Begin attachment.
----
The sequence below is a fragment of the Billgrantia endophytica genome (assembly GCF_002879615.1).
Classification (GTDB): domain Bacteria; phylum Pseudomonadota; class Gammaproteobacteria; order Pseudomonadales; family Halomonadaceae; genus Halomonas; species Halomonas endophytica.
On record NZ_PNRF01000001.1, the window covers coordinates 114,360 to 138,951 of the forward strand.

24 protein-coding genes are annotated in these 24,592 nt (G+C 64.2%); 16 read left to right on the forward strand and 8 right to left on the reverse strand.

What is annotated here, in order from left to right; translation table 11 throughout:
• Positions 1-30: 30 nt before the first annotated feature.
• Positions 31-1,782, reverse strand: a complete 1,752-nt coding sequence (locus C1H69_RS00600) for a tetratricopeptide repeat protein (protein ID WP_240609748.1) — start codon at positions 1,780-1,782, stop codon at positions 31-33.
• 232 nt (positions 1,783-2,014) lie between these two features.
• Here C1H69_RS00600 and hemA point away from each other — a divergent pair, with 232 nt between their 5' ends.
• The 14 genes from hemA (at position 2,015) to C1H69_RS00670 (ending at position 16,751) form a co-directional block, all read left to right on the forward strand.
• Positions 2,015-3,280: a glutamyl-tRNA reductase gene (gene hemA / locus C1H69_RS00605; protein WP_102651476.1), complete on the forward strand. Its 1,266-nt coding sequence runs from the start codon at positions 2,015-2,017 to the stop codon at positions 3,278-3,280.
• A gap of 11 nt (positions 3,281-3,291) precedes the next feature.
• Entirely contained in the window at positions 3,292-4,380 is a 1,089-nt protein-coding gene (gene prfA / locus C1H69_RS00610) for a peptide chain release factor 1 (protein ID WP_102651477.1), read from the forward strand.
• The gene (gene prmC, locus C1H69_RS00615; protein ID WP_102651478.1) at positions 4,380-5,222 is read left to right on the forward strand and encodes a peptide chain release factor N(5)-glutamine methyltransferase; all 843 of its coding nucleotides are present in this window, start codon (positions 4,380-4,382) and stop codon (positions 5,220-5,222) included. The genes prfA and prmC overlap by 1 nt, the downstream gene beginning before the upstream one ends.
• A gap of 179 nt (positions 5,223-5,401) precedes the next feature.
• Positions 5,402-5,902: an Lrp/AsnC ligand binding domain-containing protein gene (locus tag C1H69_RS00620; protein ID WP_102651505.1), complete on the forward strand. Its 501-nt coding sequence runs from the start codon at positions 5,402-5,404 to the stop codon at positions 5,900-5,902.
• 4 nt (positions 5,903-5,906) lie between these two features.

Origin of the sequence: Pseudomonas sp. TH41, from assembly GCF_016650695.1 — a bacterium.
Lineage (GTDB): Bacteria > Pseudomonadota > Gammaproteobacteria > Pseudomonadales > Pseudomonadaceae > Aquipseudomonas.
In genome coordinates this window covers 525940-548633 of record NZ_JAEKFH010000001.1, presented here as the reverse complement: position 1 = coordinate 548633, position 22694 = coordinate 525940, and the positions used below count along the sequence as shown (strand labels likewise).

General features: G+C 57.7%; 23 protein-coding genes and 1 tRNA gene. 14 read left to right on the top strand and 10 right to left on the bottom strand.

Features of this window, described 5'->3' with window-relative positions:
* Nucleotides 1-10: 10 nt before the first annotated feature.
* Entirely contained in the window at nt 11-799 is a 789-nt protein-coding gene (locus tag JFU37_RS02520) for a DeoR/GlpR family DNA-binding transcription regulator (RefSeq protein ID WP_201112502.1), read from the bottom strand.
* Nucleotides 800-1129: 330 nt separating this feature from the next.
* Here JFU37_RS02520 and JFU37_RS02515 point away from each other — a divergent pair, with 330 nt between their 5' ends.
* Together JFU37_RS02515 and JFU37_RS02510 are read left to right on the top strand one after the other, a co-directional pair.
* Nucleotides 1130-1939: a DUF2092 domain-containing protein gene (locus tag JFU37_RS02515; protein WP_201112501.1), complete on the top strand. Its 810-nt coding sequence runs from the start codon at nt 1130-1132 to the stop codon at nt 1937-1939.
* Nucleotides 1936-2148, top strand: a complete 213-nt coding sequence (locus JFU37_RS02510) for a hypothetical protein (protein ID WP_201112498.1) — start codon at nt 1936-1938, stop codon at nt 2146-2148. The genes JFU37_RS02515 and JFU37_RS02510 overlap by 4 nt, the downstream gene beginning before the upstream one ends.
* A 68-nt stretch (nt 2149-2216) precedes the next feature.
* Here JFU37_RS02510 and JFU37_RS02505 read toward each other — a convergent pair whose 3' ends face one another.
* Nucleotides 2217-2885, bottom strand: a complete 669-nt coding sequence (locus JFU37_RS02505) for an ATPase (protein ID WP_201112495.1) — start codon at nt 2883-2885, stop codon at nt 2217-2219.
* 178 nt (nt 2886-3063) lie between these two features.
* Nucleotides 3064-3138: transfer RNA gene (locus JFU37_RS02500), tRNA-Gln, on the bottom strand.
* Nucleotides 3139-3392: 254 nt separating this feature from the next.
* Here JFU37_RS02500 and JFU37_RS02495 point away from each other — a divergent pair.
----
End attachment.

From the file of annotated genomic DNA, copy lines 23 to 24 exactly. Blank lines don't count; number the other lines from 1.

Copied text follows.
* Nucleotides 1-10: 10 nt before the first annotated feature.
* Entirely contained in the window at nt 11-799 is a 789-nt protein-coding gene (locus tag JFU37_RS02520) for a DeoR/GlpR family DNA-binding transcription regulator (RefSeq protein ID WP_201112502.1), read from the bottom strand.